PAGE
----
Use our calculator below to find out what you could be owed:

However, the DWP has argued that compensation at Level 3, below £1,000, would be ‘consistent’ with previous payouts made to claimants. The government has not yet confirmed that any level of compensation will be paid to the affected women.

But WASPI campaigners have demanded ‘a proper compensation package’ with a payout set at Level 6, which is £10,000 or more. Conservative MP Peter Aldous, vice-chairman of the State Pension Inequality for Women All-Party Parliamentary Group, has supported the push for £10,000 compensation, the BBC reported.

He said that Parliament must agree on compensation in line with level 6 injustice. Aldous said: “These millions of women worked, cared for families, and supported communities all their lives. They deserve the dignity of fast compensation.”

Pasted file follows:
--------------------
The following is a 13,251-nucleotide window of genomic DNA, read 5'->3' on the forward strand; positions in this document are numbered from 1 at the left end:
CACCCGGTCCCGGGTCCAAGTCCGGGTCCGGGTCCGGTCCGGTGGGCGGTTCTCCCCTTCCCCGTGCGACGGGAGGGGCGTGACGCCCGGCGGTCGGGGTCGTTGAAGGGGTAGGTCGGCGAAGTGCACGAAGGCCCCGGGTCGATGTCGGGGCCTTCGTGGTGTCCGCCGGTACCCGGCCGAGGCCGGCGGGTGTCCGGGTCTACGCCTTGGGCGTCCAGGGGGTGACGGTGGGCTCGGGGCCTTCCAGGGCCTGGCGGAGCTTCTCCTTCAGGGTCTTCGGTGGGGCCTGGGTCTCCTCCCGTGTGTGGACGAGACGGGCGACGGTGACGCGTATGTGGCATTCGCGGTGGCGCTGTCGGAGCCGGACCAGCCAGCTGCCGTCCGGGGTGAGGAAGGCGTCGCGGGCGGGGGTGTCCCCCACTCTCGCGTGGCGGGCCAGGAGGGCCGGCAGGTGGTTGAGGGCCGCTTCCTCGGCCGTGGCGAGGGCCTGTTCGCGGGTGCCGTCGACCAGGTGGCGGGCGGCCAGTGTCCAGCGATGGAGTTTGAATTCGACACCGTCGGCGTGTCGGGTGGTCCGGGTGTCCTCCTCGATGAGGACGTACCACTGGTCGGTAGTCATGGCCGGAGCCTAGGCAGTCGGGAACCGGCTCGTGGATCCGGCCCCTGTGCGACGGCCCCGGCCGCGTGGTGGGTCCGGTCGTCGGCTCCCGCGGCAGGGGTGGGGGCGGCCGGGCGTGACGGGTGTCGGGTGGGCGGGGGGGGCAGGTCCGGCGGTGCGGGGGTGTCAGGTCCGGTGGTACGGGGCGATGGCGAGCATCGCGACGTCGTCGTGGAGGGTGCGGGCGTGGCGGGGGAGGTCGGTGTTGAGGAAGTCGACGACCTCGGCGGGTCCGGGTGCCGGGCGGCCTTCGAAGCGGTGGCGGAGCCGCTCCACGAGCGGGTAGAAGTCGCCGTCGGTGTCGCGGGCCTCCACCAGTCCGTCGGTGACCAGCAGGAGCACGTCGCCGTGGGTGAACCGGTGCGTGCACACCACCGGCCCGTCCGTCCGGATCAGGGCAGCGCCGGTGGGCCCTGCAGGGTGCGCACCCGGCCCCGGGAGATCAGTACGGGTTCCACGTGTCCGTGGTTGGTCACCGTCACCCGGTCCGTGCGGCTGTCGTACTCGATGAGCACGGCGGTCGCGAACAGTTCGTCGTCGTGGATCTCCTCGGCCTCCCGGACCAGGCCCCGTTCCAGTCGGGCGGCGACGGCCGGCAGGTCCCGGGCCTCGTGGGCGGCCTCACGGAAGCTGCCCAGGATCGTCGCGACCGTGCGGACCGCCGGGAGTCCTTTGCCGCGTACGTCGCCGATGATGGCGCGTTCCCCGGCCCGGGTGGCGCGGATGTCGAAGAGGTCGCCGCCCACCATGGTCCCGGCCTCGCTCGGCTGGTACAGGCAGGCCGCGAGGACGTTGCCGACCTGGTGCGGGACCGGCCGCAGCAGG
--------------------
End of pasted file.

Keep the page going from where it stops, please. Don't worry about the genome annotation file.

Labour MP Rebecca Long-Bailey, fellow vice-chairwoman of the APPG, said: “The UK government must right this historic wrong, and go beyond the recommendations of the Parliamentary and Health Service Ombudsman and deliver fair compensation to these women as a matter of urgency.”

Has the compensation scheme been set up and how do I apply?

The compensation scheme has not been set up yet as the payout level is still a hot debate topic between MPs in Parliament and the government. However, looking at older compensatory schemes, it is likely that those affected can apply for the payout online on the government website.

In the meantime, you can submit a complaint to DWP here if you are unhappy with the service they have provided to you.

What does WASPI acronym stand for and who are WASPI women?

WASPI stands for Women Against State Pension Inequality. It is a campaign group fighting for women born between April 1950 and April 1960 who were affected by the State Pension age rising from 60 to 66 and were not properly informed about the change.